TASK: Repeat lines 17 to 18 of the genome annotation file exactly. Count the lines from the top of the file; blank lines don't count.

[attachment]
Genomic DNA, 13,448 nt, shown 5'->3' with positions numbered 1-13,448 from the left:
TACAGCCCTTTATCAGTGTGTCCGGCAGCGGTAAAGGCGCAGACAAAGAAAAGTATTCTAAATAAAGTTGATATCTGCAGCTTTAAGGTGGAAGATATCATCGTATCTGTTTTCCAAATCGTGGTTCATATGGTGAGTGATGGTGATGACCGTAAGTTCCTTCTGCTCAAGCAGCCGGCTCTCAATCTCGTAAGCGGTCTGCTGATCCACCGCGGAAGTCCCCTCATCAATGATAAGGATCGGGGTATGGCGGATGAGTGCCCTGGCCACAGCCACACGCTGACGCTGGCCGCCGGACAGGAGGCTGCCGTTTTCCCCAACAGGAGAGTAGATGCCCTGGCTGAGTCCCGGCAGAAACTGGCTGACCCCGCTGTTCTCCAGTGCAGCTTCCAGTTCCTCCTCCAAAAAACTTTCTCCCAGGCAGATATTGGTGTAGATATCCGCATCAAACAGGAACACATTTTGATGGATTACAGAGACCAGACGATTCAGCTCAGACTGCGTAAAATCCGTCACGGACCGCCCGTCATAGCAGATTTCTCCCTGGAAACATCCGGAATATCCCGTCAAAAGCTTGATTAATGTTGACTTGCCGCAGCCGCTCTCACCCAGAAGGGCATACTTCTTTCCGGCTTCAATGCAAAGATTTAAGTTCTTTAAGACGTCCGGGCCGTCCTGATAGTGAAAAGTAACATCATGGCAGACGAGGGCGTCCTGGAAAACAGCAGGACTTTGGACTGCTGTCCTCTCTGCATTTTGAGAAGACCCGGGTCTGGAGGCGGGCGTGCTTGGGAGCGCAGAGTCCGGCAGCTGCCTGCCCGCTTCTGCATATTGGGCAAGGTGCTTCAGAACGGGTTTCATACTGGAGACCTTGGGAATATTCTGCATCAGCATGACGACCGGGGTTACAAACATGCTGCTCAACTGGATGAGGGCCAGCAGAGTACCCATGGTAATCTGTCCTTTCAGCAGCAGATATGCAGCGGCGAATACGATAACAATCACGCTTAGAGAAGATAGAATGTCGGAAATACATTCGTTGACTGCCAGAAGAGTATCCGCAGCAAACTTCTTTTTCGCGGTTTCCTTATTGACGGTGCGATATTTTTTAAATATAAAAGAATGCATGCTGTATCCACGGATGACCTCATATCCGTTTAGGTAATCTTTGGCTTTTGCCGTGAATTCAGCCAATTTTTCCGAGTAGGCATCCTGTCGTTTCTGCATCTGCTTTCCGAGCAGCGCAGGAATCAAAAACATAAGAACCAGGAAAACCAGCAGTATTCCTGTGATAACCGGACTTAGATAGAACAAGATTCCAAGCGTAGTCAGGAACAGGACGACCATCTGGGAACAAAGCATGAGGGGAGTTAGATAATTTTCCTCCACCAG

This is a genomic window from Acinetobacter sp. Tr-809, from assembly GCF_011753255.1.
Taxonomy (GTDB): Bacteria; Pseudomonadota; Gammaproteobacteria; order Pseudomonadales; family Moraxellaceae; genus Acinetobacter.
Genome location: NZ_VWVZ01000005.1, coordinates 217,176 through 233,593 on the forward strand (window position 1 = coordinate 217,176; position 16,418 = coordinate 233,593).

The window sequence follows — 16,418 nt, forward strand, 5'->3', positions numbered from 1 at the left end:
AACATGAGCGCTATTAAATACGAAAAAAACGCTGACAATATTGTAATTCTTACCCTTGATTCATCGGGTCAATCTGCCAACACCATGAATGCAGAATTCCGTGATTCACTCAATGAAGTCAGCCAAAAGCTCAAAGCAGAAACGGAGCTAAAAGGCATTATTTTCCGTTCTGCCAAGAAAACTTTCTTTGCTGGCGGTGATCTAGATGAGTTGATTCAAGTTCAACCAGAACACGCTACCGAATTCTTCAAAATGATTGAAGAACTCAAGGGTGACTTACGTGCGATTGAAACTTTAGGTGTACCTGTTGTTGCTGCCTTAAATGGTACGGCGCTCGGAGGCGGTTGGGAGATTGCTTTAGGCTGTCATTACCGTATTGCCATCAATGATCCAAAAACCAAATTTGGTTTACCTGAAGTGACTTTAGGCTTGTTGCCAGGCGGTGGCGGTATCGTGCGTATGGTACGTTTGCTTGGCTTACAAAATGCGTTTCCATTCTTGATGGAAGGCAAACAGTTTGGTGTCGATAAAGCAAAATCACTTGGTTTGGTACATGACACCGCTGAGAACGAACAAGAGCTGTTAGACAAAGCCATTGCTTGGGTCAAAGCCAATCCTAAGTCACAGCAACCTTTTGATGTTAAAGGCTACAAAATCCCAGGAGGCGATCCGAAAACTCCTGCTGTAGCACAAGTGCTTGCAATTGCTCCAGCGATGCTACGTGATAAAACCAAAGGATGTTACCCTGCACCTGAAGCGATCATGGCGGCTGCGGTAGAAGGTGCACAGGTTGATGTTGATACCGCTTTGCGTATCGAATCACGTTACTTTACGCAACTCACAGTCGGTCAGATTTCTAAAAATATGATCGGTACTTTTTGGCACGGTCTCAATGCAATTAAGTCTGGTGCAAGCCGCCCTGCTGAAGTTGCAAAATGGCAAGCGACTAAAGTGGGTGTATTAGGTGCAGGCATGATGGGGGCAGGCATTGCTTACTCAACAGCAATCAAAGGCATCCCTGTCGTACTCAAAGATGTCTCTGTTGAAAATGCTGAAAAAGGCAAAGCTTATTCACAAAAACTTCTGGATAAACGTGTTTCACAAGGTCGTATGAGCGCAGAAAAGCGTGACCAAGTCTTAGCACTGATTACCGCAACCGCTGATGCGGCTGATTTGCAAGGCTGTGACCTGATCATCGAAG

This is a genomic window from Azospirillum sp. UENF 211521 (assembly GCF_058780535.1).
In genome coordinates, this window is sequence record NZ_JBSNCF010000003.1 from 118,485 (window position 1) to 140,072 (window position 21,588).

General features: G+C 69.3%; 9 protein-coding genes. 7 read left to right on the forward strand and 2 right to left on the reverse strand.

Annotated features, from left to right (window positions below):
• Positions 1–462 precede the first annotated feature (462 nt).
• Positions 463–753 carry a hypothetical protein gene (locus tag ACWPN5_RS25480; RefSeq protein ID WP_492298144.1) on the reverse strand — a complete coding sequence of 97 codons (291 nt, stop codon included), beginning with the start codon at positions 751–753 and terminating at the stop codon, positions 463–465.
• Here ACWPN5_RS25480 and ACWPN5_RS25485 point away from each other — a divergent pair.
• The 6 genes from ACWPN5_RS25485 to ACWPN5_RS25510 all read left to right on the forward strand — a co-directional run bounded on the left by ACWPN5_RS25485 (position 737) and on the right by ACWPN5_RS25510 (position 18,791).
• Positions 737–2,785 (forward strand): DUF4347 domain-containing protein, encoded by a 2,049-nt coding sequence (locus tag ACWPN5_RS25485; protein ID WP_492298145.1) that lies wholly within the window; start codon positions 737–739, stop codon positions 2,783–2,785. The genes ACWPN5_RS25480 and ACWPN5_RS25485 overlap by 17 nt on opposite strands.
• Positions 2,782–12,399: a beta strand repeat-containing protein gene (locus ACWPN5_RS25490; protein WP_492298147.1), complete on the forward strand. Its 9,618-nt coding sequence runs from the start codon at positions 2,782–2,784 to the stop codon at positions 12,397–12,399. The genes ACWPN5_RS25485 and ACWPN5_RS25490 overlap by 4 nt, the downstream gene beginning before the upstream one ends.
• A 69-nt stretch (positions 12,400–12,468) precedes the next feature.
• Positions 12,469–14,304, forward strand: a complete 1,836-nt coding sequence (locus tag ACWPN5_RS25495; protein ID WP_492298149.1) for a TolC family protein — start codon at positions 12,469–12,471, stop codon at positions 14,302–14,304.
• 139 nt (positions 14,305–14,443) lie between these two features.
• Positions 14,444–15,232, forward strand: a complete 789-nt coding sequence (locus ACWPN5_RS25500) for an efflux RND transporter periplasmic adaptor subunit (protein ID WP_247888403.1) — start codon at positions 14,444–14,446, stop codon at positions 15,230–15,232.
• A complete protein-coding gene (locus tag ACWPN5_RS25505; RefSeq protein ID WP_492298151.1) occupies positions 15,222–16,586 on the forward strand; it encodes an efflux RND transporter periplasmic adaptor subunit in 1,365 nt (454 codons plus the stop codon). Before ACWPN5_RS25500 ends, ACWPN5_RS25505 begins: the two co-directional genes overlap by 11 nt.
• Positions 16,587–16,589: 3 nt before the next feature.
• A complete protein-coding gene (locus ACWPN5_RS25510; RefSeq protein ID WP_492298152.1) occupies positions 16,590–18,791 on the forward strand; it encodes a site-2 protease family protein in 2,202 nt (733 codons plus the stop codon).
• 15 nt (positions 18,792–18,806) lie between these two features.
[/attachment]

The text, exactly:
• Positions 2,782–12,399: a beta strand repeat-containing protein gene (locus ACWPN5_RS25490; protein WP_492298147.1), complete on the forward strand. Its 9,618-nt coding sequence runs from the start codon at positions 2,782–2,784 to the stop codon at positions 12,397–12,399. The genes ACWPN5_RS25485 and ACWPN5_RS25490 overlap by 4 nt, the downstream gene beginning before the upstream one ends.
• A 69-nt stretch (positions 12,400–12,468) precedes the next feature.